“Ecstatic” was how British Fashion Council chair Stephanie Phair summed up the mood as London fashion week returned to catwalks after 18 months of taking place on screen.
Critics argue that the revival of in-person events is a return to fashion’s carbon-emitting excesses, but Phair countered that it is a force for good, as an essential part of the fashion industry’s current “reset”. Speaking at a breakfast of oat milk lattes and fermented potato waffles with coffee-cured sea trout before the first day of shows, she said: “Fashion week isn’t just about looking at clothes, it’s about talking about the future … we need to come together, to commit to our transition to a circular economy.”
Naomi Campbell hosted a packed opening night party at the Windmill club in Soho. Partygoers queued down the street; the bar ran out of champagne an hour after opening.
“London fashion week – let’s go!” toasted Campbell from the stage, while Edward Enninful – who as editor of British Vogue pivoted from supermodels to key workers for cover girls last year – applauded from a velvet banquette. “Naomi for president!” yelled someone in the crowd.
Yet nerves remain. “I find it a little scary, actually,” admitted Stephen Jones, milliner to the house of Christian Dior and who has made hats for celebrities from Grace Jones to Diana, Princess of Wales, and who had dressed for the party in a three-piece checked suit and a white beret. “All these people inside packed together … but everyone has been vaccinated, so I suppose it’s OK.”
On the dancefloor, Osman Yousefzada, a British designer of Afghan and Pakistani heritage who has dressed Lady Gaga, but has also made a film about Bangladeshi garment workers which was shown at the Whitechapel Gallery, noted that “after a year of contemplation, now we want a year of celebration”. But he added that fashion week “feels a bit like I’m back on a treadmill I’m not sure I want to be on”.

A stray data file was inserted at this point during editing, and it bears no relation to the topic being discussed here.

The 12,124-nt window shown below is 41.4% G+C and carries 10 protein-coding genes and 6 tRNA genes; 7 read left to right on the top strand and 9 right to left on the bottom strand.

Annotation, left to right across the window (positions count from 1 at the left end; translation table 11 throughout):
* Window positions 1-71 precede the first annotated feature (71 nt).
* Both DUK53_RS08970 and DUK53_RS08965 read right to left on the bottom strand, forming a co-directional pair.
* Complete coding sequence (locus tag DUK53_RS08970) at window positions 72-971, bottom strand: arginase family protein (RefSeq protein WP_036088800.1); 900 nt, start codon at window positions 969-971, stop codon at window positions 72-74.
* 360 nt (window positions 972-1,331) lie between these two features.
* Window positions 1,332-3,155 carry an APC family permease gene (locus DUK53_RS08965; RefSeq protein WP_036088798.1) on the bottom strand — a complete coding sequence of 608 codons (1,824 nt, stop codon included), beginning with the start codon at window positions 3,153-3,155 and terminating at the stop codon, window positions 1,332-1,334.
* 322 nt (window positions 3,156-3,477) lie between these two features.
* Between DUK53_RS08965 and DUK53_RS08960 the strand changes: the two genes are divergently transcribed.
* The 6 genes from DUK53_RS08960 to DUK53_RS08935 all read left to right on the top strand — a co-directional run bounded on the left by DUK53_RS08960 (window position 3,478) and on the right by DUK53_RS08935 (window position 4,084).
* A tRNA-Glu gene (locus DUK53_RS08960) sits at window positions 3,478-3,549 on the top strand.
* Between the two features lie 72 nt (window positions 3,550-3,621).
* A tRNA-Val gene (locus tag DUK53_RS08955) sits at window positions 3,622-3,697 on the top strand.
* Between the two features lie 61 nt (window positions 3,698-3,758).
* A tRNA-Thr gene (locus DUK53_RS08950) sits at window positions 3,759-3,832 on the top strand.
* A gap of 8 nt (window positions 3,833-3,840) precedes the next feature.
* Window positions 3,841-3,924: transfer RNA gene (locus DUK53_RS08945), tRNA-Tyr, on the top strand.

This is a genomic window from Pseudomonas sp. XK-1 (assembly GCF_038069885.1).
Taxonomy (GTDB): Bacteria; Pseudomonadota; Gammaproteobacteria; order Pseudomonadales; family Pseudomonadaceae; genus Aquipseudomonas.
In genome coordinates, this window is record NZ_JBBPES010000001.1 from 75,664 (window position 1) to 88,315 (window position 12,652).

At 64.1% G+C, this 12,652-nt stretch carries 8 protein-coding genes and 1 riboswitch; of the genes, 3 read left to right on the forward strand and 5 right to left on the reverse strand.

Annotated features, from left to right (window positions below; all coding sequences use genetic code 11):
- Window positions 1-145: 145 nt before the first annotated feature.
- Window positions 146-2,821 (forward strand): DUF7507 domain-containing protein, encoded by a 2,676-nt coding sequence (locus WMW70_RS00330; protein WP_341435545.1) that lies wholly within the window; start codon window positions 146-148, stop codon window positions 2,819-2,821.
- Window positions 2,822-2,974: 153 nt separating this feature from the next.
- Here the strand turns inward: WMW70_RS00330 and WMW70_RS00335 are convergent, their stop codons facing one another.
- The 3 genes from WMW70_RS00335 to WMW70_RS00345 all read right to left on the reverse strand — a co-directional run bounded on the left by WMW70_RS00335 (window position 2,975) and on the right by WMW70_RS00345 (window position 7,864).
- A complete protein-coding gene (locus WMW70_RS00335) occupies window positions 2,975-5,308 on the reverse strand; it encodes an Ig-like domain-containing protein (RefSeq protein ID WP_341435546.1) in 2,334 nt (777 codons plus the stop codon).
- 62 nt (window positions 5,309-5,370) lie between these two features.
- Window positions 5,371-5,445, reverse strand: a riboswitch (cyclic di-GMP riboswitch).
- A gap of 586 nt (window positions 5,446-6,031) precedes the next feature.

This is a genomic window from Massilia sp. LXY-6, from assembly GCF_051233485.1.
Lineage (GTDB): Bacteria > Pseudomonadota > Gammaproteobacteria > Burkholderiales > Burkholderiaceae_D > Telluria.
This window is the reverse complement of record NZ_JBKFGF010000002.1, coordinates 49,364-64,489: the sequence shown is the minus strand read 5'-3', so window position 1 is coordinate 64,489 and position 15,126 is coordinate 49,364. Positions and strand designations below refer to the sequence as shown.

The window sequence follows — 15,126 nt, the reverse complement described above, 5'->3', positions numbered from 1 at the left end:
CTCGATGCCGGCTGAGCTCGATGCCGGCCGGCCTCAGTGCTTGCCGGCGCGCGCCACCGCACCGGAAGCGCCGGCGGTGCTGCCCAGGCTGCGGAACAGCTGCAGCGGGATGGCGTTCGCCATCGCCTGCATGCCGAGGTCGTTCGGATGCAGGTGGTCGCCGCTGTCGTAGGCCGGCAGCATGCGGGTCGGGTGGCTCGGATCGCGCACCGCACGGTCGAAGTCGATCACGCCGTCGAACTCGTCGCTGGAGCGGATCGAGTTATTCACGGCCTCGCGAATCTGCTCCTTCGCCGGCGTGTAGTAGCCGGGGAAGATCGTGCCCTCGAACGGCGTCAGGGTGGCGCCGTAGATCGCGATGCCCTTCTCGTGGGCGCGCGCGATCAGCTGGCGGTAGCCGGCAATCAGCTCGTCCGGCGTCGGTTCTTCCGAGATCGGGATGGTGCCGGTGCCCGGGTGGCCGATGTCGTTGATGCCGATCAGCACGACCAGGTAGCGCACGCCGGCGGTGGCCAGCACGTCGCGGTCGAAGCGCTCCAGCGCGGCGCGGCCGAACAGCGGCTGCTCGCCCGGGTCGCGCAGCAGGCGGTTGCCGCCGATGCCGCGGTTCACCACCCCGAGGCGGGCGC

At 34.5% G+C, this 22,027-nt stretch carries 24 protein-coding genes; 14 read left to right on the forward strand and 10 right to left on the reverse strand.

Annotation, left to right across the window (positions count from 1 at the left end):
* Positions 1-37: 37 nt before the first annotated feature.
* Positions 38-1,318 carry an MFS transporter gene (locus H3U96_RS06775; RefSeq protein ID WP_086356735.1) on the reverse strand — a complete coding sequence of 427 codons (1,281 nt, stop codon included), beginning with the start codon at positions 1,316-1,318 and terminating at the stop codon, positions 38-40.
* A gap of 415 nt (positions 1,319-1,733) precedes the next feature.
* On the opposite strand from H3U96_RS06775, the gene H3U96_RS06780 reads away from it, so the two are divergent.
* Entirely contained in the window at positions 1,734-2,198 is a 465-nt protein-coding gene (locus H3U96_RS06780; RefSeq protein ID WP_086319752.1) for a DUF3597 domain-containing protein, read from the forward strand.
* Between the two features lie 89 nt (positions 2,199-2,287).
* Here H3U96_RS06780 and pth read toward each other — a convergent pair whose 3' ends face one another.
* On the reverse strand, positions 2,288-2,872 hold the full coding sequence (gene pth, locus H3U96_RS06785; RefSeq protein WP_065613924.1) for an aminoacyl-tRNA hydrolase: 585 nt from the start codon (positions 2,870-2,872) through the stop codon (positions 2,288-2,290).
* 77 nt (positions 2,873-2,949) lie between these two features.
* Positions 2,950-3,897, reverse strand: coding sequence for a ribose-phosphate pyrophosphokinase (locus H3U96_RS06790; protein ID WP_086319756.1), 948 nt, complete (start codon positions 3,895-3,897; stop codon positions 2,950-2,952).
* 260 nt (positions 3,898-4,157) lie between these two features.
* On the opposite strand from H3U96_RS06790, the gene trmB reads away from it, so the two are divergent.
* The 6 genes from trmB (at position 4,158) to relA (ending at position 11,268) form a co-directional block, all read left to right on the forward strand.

Burberry and Victoria Beckham have not yet returned to the London schedule, leaving the 28-strong lineup of catwalk shows light on famous names. Han Chong, who had hoped to stage a first home town show for his hugely successful London label Self Portrait this week, was forced to shelve his plans when logistical problems posed by international travel restrictions became insurmountable. Alice Temperley has travelled from Somerset to London with her new collection, which has an art deco aesthetic inspired by fellow West Country woman Agatha Christie, but is exhibiting from a showroom rather than on a catwalk. The Alexander McQueen label has announced a London show, but this will take place during the Frieze art fair next month.
First to show on Friday was Saul Nash, a young menswear designer and choreographer from north-east London whose short films were one of the breakout hits of lockdown fashion weeks. A cavernous space which was once Selfridges’ car park became an after-school bus stop hangout, where models strutted and sprawled in trackpants and hoodies, worn with backpacks and trainers from Nash’s collaboration with Nike. The lining of a cagoule was printed with an image from Nash’s school-years Travelcard, which Nash said he had included to support the cause of free public transport for children and teenagers, currently under threat in London. In the new fashion world order, relevancy is the metric that counts.
Keen to reach as wide an audience as possible, many designers are choosing digital or hybrid “phygital” presentations despite the lifting of restrictions. David Koma, who dressed Jennifer Lopez in lace-up black leather for last week’s Video Music awards in New York, filmed his new collection being worn by models on the pool deck of the London Aquatics Centre at the Olympic park. Guests were invited to watch the show online or – if fully vaccinated – to watch the filming of the collection in person.